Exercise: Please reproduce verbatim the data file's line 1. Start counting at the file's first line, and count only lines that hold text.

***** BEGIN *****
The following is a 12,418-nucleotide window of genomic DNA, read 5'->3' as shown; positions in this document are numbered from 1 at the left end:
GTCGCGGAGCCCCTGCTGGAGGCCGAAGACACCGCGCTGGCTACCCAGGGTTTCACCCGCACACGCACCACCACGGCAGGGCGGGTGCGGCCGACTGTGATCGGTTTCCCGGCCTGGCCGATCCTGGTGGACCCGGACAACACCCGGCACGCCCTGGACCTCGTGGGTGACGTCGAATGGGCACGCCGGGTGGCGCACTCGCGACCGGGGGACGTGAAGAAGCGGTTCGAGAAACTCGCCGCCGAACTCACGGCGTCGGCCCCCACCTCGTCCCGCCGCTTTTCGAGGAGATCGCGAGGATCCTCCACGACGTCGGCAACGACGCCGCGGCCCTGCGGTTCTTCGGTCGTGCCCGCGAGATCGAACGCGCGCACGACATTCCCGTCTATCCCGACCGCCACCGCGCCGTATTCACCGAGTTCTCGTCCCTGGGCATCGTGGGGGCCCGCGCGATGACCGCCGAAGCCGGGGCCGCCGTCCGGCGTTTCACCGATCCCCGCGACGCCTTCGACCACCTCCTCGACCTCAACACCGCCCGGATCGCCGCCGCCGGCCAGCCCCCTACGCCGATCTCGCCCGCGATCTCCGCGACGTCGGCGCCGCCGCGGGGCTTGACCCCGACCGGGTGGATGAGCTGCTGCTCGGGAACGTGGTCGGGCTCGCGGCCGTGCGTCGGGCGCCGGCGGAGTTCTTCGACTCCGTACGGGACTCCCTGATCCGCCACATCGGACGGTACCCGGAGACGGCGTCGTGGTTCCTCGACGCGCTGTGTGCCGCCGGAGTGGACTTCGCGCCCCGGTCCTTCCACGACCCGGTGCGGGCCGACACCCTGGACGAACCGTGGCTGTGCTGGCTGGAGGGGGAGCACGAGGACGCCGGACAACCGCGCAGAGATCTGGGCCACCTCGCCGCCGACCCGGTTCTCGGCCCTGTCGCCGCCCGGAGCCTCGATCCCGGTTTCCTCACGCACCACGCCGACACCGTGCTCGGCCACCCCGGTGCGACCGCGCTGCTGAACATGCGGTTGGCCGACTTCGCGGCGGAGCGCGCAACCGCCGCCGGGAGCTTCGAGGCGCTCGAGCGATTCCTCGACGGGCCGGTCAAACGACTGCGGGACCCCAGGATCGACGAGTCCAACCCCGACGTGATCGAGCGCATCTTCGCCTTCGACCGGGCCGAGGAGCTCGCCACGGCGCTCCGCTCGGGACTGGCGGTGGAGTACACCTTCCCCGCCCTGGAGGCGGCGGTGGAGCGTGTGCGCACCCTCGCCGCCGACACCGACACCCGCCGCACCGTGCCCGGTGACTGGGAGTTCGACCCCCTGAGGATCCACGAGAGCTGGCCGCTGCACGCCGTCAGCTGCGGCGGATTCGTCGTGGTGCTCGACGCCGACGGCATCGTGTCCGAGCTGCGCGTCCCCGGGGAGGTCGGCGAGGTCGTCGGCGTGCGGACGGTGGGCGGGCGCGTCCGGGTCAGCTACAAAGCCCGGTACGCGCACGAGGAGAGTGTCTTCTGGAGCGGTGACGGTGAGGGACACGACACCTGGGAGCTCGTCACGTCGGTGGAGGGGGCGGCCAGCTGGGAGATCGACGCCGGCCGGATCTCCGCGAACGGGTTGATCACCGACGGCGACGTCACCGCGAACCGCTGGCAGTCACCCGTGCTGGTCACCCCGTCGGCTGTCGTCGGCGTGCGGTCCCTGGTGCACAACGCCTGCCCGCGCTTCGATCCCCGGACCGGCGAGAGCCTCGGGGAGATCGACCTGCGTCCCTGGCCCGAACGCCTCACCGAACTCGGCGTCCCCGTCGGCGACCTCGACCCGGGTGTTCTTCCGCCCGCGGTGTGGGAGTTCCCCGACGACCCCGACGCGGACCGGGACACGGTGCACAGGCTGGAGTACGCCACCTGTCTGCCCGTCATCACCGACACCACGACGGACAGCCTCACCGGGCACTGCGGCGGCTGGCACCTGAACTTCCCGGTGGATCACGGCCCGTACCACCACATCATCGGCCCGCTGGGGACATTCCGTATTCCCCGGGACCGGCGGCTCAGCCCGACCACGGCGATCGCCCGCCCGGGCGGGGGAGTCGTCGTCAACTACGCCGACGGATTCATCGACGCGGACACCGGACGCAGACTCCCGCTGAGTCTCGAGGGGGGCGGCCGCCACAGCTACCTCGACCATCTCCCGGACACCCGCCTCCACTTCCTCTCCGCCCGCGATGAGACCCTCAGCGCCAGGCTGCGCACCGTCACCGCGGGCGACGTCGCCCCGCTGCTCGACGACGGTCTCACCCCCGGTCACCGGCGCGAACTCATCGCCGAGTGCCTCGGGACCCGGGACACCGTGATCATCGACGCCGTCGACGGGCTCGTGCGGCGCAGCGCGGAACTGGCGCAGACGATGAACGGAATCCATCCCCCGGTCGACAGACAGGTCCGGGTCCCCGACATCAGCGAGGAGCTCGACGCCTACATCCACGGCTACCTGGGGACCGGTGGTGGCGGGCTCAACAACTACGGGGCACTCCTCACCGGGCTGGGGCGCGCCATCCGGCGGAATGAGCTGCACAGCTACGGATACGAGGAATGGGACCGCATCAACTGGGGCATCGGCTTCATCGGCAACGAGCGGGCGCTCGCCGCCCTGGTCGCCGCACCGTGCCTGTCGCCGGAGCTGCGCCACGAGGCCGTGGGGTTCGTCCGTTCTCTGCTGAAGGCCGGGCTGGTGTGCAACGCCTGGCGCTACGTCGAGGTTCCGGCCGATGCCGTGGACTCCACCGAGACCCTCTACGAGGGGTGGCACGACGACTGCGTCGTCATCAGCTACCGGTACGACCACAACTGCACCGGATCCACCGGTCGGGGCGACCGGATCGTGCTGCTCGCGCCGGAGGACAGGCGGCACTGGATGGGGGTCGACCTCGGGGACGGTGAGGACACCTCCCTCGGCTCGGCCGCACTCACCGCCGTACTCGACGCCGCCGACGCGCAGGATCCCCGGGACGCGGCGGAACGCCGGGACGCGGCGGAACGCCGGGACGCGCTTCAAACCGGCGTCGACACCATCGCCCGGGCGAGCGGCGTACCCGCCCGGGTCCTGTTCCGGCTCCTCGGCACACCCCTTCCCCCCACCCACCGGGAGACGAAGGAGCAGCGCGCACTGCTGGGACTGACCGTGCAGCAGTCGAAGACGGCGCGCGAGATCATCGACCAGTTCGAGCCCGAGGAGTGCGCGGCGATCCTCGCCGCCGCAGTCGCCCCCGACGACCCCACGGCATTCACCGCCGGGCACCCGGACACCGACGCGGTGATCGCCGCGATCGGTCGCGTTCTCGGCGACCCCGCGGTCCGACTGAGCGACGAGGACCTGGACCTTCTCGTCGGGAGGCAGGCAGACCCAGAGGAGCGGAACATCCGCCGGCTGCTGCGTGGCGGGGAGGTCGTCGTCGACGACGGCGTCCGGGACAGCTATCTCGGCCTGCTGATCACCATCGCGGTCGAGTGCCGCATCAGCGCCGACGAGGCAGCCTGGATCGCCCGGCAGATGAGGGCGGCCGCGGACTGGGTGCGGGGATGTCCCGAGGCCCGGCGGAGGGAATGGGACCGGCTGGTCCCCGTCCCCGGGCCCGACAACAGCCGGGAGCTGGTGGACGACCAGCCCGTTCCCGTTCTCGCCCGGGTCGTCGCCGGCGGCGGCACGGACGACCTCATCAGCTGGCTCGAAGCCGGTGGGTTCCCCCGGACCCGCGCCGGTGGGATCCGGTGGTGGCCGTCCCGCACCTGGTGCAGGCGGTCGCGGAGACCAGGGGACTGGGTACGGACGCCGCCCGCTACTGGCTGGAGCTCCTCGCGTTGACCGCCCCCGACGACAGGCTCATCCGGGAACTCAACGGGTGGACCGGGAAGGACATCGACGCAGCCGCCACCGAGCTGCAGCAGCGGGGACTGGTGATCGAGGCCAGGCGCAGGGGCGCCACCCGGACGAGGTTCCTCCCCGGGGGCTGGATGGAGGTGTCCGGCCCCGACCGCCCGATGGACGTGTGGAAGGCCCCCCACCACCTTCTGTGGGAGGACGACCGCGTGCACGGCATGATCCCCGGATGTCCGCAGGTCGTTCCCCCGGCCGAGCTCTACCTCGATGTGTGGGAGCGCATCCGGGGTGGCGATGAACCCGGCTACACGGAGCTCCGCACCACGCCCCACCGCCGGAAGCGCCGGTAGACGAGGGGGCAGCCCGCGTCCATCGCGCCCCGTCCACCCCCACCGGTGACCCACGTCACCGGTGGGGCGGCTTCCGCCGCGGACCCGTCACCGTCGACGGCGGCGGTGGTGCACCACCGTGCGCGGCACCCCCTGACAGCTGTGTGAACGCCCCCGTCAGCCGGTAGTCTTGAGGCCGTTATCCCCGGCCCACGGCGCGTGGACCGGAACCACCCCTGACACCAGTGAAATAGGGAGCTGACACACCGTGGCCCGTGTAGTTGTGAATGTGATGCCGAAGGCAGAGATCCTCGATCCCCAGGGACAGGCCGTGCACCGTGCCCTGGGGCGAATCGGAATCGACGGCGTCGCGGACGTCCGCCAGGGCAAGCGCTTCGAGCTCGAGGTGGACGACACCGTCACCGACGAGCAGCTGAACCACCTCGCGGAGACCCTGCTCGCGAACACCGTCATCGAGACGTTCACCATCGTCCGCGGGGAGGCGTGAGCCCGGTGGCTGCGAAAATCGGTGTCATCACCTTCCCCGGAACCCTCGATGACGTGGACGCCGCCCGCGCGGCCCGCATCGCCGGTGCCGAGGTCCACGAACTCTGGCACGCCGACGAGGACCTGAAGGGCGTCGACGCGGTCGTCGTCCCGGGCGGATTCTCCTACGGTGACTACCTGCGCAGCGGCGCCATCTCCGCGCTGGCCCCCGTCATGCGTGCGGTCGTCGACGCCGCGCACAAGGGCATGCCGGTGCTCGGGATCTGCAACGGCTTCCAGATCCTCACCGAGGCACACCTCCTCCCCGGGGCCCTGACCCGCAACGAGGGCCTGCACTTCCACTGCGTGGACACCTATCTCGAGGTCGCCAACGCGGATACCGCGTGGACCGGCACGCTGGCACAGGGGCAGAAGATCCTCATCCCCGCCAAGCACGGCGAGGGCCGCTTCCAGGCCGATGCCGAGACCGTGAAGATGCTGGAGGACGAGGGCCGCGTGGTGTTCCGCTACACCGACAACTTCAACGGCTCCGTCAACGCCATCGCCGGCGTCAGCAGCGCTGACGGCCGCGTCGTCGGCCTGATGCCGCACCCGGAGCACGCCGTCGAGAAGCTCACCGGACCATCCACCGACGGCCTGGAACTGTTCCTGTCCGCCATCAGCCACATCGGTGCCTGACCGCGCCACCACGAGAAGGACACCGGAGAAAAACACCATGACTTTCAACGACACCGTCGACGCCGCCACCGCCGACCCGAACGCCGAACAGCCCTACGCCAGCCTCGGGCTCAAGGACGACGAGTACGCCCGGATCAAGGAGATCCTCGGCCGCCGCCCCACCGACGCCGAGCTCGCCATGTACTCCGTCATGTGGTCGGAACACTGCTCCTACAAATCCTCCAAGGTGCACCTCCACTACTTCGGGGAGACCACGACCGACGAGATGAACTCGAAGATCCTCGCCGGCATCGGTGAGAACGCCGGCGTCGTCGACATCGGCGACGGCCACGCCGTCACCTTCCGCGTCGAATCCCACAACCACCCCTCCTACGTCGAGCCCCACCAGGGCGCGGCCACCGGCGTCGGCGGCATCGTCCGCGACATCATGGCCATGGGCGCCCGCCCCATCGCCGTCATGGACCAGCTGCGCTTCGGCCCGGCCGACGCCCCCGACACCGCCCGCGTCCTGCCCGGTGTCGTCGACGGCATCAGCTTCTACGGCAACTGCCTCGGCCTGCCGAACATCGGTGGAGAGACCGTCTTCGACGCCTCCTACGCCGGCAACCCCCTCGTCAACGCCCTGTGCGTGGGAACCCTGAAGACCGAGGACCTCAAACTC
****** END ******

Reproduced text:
The following is a 12,418-nucleotide window of genomic DNA, read 5'->3' as shown; positions in this document are numbered from 1 at the left end: